Temp positions can also be unpredictable in length. While many are 12 months or less, in some contracting arrangements, you could be with the same company for several years (Cinder has many employees that have been with us over 5 years!). Make sure you get clarity on the anticipated duration before you start a new role with a staffing company.

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Recruiter Myth #7: The recruiter is working for me

While recruiters are invested in helping you find a new job, they are ultimately working for the client company, since they pay the bills. And the client company is only interested in hiring the perfect candidate.

Recruiters have limited time. Therefore, if you are not the right candidate, their first instinct is to keep looking. Some recruiters contact over 100 candidates for a tough-to-fill position, but will often skip candidates that have sloppy resumes, even if they are potentially great candidates.  Put yourself in the best position by preparing in advance. You can use organizations like Lee Hecht Harrison, University placement offices, and WorkSource to help review your overall presentation and get assistance.

If you are frustrated that a recruiter won’t submit you for a role outside of your skill set, keep in mind that individual hiring managers ultimately get to decide how flexible they want to be on candidate experience and required skills. You need to trust the recruiter; they have spent time getting to know the hiring manager and will have a good sense of how open the hiring manager will be to your unique combination of skills and experience. Don’t be disappointed, just keep looking until you find the right position for you. Often, recruiters will be able to direct you to other recruiters within their agency that are searching for your skills.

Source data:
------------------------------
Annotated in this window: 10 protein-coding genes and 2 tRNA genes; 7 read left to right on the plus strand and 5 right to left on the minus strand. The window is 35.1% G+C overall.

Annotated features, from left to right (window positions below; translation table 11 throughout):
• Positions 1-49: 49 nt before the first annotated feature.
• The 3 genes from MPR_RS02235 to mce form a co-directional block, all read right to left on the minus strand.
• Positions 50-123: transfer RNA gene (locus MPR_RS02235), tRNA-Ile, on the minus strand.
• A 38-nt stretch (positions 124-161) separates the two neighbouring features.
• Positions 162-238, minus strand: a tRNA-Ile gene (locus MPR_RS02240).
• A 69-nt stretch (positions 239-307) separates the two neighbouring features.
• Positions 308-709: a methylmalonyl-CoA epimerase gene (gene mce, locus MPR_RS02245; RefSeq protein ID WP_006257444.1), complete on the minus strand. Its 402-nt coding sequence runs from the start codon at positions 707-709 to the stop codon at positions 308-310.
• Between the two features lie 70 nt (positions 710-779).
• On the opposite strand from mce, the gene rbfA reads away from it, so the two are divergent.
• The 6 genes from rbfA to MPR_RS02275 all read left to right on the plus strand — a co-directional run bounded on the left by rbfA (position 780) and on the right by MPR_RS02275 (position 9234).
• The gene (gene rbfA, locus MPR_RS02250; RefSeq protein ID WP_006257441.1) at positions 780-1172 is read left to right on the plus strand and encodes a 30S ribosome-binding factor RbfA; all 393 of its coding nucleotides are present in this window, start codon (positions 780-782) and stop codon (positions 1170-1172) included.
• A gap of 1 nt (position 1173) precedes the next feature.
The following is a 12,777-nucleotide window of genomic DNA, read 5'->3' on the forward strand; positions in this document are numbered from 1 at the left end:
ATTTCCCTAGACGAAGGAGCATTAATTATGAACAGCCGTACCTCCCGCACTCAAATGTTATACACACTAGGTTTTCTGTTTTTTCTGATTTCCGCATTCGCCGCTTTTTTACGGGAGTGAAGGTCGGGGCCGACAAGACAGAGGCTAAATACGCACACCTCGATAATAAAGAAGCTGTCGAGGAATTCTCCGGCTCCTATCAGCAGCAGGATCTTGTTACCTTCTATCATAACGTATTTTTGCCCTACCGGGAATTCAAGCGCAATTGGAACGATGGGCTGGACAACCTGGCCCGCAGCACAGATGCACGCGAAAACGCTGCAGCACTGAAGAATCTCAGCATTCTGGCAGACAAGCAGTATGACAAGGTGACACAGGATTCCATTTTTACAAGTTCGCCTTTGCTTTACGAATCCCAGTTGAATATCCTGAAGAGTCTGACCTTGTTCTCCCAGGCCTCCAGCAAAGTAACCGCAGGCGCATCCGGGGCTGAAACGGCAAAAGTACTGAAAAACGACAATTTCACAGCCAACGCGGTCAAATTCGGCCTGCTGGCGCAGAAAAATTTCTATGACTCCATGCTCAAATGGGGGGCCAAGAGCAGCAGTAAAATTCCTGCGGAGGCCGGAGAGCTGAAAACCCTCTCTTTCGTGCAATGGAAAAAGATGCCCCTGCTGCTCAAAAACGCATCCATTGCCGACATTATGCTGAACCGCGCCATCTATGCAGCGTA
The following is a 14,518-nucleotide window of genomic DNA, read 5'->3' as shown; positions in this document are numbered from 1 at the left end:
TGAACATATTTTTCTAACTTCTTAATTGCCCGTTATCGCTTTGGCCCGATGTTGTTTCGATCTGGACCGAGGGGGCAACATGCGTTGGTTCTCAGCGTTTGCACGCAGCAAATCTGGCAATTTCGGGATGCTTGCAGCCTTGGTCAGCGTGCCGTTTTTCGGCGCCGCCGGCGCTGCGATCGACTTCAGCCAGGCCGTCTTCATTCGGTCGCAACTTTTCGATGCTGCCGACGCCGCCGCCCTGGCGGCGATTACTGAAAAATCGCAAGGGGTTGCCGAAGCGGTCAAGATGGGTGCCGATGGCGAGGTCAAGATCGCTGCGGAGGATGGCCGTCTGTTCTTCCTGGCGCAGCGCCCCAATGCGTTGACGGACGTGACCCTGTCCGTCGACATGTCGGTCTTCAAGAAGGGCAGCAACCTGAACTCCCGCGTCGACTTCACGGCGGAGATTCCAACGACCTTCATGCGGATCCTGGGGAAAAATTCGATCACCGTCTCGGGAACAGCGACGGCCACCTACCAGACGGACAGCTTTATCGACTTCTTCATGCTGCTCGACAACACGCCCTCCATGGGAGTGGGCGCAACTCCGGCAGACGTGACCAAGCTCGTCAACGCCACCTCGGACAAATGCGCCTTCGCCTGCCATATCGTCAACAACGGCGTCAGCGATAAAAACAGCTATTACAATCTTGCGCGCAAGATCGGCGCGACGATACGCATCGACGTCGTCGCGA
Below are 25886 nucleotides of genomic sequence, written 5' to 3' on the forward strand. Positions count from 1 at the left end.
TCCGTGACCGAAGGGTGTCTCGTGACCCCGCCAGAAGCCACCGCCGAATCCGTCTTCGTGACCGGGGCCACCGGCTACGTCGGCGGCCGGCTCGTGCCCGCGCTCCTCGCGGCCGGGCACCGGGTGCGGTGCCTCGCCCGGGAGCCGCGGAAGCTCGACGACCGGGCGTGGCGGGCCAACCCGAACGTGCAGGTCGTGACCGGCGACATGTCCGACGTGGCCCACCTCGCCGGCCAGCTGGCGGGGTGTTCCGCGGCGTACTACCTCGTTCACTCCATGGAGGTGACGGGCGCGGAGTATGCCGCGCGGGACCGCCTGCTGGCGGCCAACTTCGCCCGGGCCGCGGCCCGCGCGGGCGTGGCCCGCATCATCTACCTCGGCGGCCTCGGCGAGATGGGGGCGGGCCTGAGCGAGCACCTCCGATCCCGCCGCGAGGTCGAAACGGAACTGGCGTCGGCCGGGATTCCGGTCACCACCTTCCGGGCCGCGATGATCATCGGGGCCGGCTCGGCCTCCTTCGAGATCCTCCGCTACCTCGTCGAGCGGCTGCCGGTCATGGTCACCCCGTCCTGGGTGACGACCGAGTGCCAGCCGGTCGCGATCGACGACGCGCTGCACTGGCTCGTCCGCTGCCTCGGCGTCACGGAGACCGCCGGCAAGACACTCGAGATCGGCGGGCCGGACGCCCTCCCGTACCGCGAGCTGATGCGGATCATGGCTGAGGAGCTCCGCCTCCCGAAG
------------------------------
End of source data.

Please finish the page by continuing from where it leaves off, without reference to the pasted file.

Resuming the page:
Recruiter Myth #8: Recruiters only place temps and low-skill workers

Different agencies specialize in different areas and there are some agencies that emphasize lower-skilled positions. However, companies of all sizes and industries will tell you that they have a hard time finding “good candidates,” and this applies to every skill and experience level.  From a strictly financial perspective, the higher the skill required, the more a company is willing to pay a recruiter to help find the right candidate. Senior level positions (CEO, President, Vice President) are often filled by agencies who specialize in only that type of recruiting and charge big fees for those services.

On the staffing side, experienced project managers, or experts in Security, Compliance, Salesforce, or SAP are all in high demand and staffing companies are eager to work with these individuals to get them top dollar for their skills. While the number of available positions for these skills is generally low, the companies that need them are willing to pay competitively for the right candidate.


The best part about recruiting is helping people find the “right” job – a combination of interesting work, personal growth, and great company environment. Most recruiters live to celebrate that moment with each person they help place. While there can be hiccups along the way and the process can feel a bit confusing at times, it is in your best interest to get to know a few recruiters in your area and try to develop relationships with them.  Remember that they are people too, and the best way to stand out is to be polite, professional, and engaged in the process of finding your next position.